What is meant by ‘Crony Capitalism’?

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Thankfully crony capitalism is increasingly in focus in this country. However, many of our readers may not know that it is a growing area of focus around the world also, particularly in India and in South Africa.

(From The Rational Standard)

In South Africa people overwhelmingly see service delivery as poor, all government functions marred by corruption, and that the system put in place with the aim to help people failing, because of mediocrity. Yet despite this many wish to create the perception that these woes should be blamed on capitalism.

Sadly, crony capitalism is all too often confused for capitalism. The biggest difference between these two systems is that capitalism in its true form is based on better morals than crony capitalism. Capitalism is moral, as it is premised on the voluntary exchange between independent parties who both agree to the transaction, as the transaction creates value for both of the involved parties.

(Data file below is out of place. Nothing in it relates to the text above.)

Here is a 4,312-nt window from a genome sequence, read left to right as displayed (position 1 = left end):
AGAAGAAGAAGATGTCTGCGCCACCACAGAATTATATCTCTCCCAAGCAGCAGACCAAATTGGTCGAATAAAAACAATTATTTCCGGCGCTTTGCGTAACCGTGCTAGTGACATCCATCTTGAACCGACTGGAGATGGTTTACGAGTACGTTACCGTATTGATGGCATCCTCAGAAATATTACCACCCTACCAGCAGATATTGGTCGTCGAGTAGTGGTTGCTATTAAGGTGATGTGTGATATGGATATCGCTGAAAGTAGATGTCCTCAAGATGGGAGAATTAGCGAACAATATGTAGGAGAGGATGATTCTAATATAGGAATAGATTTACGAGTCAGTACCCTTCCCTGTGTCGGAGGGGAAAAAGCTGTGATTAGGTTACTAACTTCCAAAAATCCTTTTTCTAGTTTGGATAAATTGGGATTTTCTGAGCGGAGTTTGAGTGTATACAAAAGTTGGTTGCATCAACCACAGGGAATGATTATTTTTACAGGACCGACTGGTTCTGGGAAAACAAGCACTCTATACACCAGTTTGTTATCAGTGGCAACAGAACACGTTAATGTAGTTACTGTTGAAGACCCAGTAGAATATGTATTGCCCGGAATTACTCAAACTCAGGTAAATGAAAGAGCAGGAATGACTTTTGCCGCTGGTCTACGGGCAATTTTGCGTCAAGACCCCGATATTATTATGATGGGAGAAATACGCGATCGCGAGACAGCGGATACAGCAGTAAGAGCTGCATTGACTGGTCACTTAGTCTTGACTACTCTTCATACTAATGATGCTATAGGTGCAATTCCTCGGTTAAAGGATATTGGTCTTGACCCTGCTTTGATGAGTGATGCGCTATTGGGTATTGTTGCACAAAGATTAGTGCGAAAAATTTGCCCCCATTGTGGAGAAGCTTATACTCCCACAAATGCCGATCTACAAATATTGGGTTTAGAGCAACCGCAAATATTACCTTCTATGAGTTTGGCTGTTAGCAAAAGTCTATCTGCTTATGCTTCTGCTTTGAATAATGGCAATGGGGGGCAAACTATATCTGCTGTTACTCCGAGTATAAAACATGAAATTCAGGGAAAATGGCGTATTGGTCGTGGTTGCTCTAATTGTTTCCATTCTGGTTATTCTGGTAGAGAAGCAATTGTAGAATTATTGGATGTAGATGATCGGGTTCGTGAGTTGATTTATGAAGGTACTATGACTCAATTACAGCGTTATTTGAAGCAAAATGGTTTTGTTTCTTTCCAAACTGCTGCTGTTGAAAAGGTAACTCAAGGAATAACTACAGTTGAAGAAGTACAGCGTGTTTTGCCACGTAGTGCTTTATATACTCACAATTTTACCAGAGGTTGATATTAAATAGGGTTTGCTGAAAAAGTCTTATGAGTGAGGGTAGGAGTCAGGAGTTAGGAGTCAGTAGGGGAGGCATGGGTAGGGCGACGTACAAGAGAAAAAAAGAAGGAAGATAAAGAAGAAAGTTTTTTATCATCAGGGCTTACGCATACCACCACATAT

Crony capitalism, in contrast, is immoral in three respects. Firstly, it is unfair – as the government is using public money, but not in the public’s interest. This money is rather spent on friends, supporters or themselves. One does not have to look far in South African politics to find examples where this has happened.

Secondly, crony capitalism is an extreme waste of taxpayers’ money, as these taxed Rands are not spent as efficiently as South Africans would do themselves. It is ironic that we trust our own people to elect a government, but we do not trust our own people to spend their money. Then after the money is ineffectively spent by our government, critics blame the capitalist system which would have avoided the government having the discretion to spend the money in the first place. In no universe is the government capable of being the best decision maker for all people.

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